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Biosimilar Naming Conventions: Pharmacist Perceptions and Impact on Confidence in Dispensing Biologics.

Research paper by Daniel D Tomaszewski

Indexed on: 28 Jul '16Published on: 28 Jul '16Published in: Journal of managed care & specialty pharmacy



Abstract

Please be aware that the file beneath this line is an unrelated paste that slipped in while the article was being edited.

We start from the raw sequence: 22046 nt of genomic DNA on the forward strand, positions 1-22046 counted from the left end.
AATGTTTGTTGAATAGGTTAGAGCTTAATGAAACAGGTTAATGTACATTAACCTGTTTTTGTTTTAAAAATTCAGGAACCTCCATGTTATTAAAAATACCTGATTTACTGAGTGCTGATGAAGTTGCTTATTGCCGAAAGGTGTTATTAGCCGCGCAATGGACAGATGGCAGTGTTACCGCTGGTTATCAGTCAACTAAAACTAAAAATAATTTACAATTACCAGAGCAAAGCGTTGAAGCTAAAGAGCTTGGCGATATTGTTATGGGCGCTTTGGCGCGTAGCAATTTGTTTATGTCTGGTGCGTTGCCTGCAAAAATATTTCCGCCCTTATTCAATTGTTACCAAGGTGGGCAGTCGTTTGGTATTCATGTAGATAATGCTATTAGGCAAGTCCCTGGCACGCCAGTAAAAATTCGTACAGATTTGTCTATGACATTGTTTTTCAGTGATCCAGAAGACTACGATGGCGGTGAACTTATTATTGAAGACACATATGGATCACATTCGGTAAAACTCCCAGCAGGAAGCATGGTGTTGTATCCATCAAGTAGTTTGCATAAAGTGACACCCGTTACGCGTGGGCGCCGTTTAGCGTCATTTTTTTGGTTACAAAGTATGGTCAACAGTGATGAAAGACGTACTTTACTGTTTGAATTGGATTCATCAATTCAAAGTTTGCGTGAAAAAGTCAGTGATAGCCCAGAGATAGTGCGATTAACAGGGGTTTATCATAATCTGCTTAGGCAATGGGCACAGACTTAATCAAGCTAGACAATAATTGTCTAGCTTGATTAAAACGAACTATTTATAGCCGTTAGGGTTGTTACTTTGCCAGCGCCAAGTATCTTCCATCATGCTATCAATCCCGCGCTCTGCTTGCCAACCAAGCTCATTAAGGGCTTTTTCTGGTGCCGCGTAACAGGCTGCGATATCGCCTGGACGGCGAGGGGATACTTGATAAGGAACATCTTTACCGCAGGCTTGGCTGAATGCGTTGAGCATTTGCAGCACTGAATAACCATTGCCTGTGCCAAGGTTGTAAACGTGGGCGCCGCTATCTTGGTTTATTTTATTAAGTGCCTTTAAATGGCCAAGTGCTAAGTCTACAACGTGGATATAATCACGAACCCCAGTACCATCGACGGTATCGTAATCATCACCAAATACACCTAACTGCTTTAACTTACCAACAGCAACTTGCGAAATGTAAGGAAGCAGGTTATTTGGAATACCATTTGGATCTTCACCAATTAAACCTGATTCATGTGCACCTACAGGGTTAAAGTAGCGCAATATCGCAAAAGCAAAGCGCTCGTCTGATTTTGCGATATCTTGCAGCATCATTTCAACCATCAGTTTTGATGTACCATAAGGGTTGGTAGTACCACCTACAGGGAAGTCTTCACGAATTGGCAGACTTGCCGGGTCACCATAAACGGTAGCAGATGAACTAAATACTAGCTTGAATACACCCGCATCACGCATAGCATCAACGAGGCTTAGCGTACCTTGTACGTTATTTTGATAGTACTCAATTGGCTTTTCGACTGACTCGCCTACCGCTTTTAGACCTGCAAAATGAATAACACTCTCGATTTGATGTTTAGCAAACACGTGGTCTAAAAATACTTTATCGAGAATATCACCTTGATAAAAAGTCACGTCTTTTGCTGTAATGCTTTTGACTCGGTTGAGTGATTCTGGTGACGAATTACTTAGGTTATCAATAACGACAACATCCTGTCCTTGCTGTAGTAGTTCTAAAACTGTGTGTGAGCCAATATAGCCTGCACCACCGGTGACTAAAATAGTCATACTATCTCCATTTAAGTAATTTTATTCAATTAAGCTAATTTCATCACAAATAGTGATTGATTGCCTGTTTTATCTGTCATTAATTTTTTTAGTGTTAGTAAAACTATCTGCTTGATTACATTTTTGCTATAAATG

The approval of the first biosimilar in the United States has placed increased pressure on the FDA to provide guidance on the naming convention that will be assigned to current and future biosimilars. The release of the FDA draft guidance on nonproprietary naming of biosimilars in August 2015 established a naming convention for all biologic products, including biosimilars. However, the draft guidance is nonbinding while the FDA continues to receive input from stakeholders, and it does not address the naming convention that will be used for products designated as interchangeable biologics.To (a) determine pharmacist perceptions of biosimilar naming conventions and their impact on confidence to dispense biosimilars and (b) measure the burden that is created by laws and regulations requiring pharmacists to complete postdispense notifications.A cross-sectional survey of 781 members of the Academy of Managed Care Pharmacy and the Hematology/Oncology Pharmacy Association was conducted using an online survey software program.Participants reported preferring a biosimilar naming convention that uses a nonproprietary base with a designated suffix (48.1%), compared with the use of a nonproprietary base alone (26.3%), nonproprietary base plus a prefix (14.2%), or a unique brand name (11.4%). However, when participants were asked to report their confidence levels when dispensing a biosimilar in place of the reference biologic, more participants reported high levels of confidence when the products shared the same nonproprietary name (62.9%). A majority of participants (64.9%) reported perceptions of increased burden when required to provide a postdispense notification to prescribers when dispensing biosimilars.According to the survey used in this study, pharmacists prefer the use of a naming convention for biosimilars that includes a nonproprietary proper name with a designated suffix; however, levels of confidence in substituting a biosimilar for the reference biologic are highest when products share the same nonproprietary name. In addition, the results of this study suggest that the naming convention and postdispense notification requirements may affect the willingness of some pharmacists to dispense interchangeable biologics. This effect will be minimized if interchangeable biologics share the same nonproprietary name as the reference biologics.Funding for this study was provided by the Academy of Managed Care Pharmacy. The author reports no conflicts of interest. Tomaszewski was responsible for all aspects of project and manuscript development.